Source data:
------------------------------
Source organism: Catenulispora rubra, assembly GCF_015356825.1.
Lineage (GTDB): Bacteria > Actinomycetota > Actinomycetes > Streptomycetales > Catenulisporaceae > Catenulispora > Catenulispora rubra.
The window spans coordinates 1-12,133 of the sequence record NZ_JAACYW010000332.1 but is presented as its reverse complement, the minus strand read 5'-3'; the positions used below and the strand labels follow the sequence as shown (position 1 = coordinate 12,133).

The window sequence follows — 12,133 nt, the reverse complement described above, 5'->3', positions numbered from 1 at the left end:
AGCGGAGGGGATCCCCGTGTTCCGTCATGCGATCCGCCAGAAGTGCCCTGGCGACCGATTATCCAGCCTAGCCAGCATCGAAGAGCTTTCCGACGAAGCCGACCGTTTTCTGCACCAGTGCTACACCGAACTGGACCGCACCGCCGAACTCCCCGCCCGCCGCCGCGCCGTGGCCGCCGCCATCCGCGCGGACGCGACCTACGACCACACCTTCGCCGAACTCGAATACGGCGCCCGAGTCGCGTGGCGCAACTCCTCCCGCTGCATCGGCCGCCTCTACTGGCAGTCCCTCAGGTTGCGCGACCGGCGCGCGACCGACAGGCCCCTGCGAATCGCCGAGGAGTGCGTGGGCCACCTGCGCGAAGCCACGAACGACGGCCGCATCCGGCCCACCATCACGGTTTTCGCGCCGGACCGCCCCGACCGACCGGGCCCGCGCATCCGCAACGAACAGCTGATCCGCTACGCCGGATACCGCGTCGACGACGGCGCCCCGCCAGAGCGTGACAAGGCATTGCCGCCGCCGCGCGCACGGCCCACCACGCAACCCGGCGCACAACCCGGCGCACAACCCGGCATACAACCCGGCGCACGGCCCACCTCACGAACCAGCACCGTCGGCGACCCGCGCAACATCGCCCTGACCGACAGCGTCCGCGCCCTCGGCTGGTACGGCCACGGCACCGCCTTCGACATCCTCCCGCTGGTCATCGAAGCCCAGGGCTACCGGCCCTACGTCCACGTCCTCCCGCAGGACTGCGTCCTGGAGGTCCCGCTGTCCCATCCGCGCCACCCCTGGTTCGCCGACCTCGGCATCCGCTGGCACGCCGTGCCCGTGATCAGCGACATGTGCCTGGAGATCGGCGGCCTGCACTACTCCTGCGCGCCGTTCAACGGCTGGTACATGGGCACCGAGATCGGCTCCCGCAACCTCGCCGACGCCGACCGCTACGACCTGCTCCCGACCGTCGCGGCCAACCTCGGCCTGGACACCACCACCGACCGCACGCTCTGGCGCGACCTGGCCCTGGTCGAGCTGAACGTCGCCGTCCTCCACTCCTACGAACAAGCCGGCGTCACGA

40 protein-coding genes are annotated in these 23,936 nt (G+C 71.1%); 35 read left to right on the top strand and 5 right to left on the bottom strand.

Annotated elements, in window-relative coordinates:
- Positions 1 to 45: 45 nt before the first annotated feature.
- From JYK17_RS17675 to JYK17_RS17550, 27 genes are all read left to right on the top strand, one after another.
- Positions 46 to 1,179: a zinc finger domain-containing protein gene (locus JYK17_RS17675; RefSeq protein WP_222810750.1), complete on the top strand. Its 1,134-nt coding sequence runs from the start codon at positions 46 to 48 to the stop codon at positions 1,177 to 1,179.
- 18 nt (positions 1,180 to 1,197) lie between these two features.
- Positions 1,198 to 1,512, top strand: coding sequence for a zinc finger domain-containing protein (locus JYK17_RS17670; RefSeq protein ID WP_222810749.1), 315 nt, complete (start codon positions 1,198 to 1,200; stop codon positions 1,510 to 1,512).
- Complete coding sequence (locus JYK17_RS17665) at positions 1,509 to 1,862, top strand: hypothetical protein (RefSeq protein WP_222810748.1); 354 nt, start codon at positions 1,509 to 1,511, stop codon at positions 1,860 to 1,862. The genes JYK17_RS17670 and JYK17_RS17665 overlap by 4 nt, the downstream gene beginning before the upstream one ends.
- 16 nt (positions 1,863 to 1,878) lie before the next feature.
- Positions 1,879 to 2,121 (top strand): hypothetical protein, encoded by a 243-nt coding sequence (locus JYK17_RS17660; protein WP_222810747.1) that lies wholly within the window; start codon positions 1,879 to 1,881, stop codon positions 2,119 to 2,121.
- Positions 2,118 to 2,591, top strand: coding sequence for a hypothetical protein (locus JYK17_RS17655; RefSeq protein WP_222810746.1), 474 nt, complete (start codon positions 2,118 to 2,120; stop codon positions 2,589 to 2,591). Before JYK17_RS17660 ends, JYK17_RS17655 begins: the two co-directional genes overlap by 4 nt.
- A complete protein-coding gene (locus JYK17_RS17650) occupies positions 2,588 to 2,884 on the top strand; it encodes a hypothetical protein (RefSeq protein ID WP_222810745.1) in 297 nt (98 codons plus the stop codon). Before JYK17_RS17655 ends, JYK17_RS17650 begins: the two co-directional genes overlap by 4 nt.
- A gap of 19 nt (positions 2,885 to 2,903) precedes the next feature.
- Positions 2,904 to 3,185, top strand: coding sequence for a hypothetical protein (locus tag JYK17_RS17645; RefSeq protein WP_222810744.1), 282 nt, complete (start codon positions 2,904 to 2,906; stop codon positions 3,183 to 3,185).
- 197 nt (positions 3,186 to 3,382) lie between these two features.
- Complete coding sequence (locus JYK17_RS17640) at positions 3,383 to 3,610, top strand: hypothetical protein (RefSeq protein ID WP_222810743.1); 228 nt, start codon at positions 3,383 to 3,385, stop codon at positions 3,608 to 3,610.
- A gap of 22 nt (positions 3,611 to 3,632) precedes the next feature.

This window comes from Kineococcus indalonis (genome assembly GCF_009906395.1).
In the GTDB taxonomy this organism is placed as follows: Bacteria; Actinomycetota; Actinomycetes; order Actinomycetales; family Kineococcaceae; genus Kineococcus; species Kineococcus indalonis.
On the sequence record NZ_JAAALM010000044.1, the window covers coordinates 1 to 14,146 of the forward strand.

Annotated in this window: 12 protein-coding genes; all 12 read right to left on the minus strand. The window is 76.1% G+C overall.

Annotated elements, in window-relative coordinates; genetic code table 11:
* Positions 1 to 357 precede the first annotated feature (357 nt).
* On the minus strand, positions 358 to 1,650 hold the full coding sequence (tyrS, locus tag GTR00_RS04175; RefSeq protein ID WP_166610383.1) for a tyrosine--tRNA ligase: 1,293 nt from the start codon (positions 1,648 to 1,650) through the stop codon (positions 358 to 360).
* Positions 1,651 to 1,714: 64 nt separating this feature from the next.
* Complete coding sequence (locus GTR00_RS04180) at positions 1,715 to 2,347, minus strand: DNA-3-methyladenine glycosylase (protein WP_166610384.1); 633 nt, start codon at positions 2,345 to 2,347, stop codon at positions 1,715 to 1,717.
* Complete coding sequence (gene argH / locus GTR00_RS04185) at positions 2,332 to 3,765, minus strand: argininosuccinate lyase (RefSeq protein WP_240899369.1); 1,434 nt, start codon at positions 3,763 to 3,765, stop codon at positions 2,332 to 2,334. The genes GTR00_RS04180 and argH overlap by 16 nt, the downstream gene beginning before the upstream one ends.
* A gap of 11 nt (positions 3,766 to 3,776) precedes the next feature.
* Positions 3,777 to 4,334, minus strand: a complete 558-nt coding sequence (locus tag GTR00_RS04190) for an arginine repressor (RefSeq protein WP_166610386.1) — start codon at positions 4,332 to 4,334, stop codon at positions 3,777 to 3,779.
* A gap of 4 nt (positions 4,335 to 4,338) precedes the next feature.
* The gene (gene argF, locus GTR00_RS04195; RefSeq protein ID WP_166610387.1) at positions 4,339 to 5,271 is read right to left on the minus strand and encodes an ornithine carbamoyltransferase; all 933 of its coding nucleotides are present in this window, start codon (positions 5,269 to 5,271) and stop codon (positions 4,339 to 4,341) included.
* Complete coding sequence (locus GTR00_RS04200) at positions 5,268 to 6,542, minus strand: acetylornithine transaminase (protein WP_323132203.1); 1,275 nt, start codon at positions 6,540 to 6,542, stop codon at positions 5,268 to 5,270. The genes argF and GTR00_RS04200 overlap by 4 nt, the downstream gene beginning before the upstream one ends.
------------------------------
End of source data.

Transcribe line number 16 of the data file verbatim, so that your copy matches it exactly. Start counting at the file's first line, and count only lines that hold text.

- Positions 2,118 to 2,591, top strand: coding sequence for a hypothetical protein (locus JYK17_RS17655; RefSeq protein WP_222810746.1), 474 nt, complete (start codon positions 2,118 to 2,120; stop codon positions 2,589 to 2,591). Before JYK17_RS17660 ends, JYK17_RS17655 begins: the two co-directional genes overlap by 4 nt.